Joe Niermann’s passion for antiques manifested early on. His lifetime collection, started when he was nine, sourced global finds from various time periods. His skillful eye sparked the creation of Niermann Weeks, where he reinterpreted elements of antique design and transformed them to suit modern homes.
Over the years, the late Joe Niermann–along with his wife and fellow preservationist Eleanor McKay–amassed a namesake collection of handmade porcelain, pottery, furnishings and other antiques in their Maryland home, which doubled as the Niermann Weeks company showroom.
Together, the couple traveled the world in search of fabulous decorative accessories. “I loved those trips to China, Bali, Indonesia, Russia, Latvia, Spain, Mexico and, of course, always Paris,” Niermann said.
Before his passing in 2019, Sotheby’s Home asked this iconic designer and entrepreneur to describe his personal collection of exceptional and eclectic artifacts. Niermann said, “I am essentially a collector of collections … I collect what I love at the moment.”
Niermann’s beloved possessions have included world-class assortments of magnifying glasses, shagreen boxes, Russian silver articulated insects and crustaceans, tartan ware, antique silver and tortoise page turners, English tole ware, malachite and Japanese ivory. Especially dear to him was a huge collection of Japanese lacquer–specifically Jubako, which are stacked boxes forming an overall design. In fact, he was drawn to almost anything Japanese, particularly from the Edo (pre-1845) period.
A special collection of Niermann’s objects of affection, now available exclusively through Sotheby’s Home, reflects diverse eras and cultures, all assembled by the man himself based upon his of-the-moment fascinations. Also available is a limited selection of vibrant abstract artworks by Joe Niermann.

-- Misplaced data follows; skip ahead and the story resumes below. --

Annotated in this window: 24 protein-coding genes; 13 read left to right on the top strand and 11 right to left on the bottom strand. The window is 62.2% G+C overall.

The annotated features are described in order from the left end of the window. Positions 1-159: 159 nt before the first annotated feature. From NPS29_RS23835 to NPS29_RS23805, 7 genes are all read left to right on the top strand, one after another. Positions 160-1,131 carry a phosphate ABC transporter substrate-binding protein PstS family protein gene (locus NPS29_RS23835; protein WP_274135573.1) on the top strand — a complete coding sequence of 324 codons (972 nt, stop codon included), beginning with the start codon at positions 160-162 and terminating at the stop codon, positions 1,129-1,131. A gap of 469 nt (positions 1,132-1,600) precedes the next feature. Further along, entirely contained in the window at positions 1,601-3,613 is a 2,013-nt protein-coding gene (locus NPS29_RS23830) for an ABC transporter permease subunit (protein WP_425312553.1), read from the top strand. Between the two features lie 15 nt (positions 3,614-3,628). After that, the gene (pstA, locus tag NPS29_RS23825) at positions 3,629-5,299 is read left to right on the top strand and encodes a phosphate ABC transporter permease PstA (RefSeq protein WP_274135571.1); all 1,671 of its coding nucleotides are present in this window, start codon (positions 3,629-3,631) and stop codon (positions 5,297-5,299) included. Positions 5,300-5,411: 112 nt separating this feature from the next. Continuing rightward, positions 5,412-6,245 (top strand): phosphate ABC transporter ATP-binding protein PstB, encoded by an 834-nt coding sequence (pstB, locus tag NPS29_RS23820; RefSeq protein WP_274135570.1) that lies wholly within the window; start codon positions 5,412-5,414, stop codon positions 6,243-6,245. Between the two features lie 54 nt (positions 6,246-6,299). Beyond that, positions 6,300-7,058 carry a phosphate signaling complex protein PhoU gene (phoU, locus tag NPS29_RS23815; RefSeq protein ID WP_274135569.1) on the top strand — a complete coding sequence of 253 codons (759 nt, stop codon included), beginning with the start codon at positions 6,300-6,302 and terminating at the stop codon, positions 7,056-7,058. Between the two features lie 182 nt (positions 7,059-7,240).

To explore Joe Niermann’s private collection is to gain instant access to his unique aesthetic. A highlight of the consignment with Sotheby’s Home is the Japanese lacquer—specifically Jubako, which are stacked boxes forming an overall design. Jubako can be used as picnic boxes on outings, especially during the cherry blossom season.
Niermann Weeks’ furniture, lighting and decorative accessories have earned international acclaim because the designs borrow elements from the past and reinterpret them to fit current lifestyles. Joe Niermann’s life-long interest in fine antiques and their rich finishes led him to discover that if most furniture could be restored while maintaining the structural integrity and preserving the original finish, then antiques could be cloned into fresh designs to complement traditional, eclectic and contemporary interiors.
“From antiques, I learned the basics of good design shapes and function that have weathered the test of time,” Niermann once told Sotheby’s Home. “A beautiful finish is only as good as the basic shape of the piece. The rest is a micro-vision of how the color and patina were built up over the years.”
Founded in 1978, Niermann Weeks specializes in furniture and decorative accessories that are painstakingly crafted and finished in the company’s Maryland studios. Nearly half of its business is custom design that meets the specialized needs of architects and interior designers. Niermann Weeks’ vast assortment of furnishings–tables, chairs, sofas, dining tables, benches, beds, sconces, chandeliers and other décor–offer more than 600 standard designs and 500 finishes.
Explore the many treasures of the Niermann estate and add a special piece to your own space.
Upholstered in striking green faux-malachite fabric, these gold-leaf painted Annecy armchairs would pop in any living room, den or master bedroom. Joe Niermann once confided, “If I was attracted to a particular object, I usually purchased it immediately totally on impulse.”
Joe Niermann’s over-the-top lion’s head urns will be a stunning focal point in your garden or entry way. Crafted of solid cast iron, they measure an imposing four feet tall and are marvelously detailed with early 20th Century neoclassical-style decorative elements.
Clean lines and a fabulous light green patina make this trio of shagreen trinket boxes a fetching addition to any bookcase, fireplace mantel or credenza. As a special surprise, one of these early 20th Century Art Deco boxes sports a bone pull and another has bone inlay.
Sublime colors and engaging images of Asian scenes decorate this fine pair of temple vases that hail from the late 19th Century. This particular pair, hand-painted in orange, blue and gilt, graced the Niermann home, just as they will uplift your living room etagere or dining room table.
Joe Niermann Diptych Abstract
Invite Joe Niermann into your living room, dining room or foyer with this contemporary acrylic painting, created by the man himself. This one-of-a-kind diptych celebrates Niermann’s vibrant spirit on two splendid panels.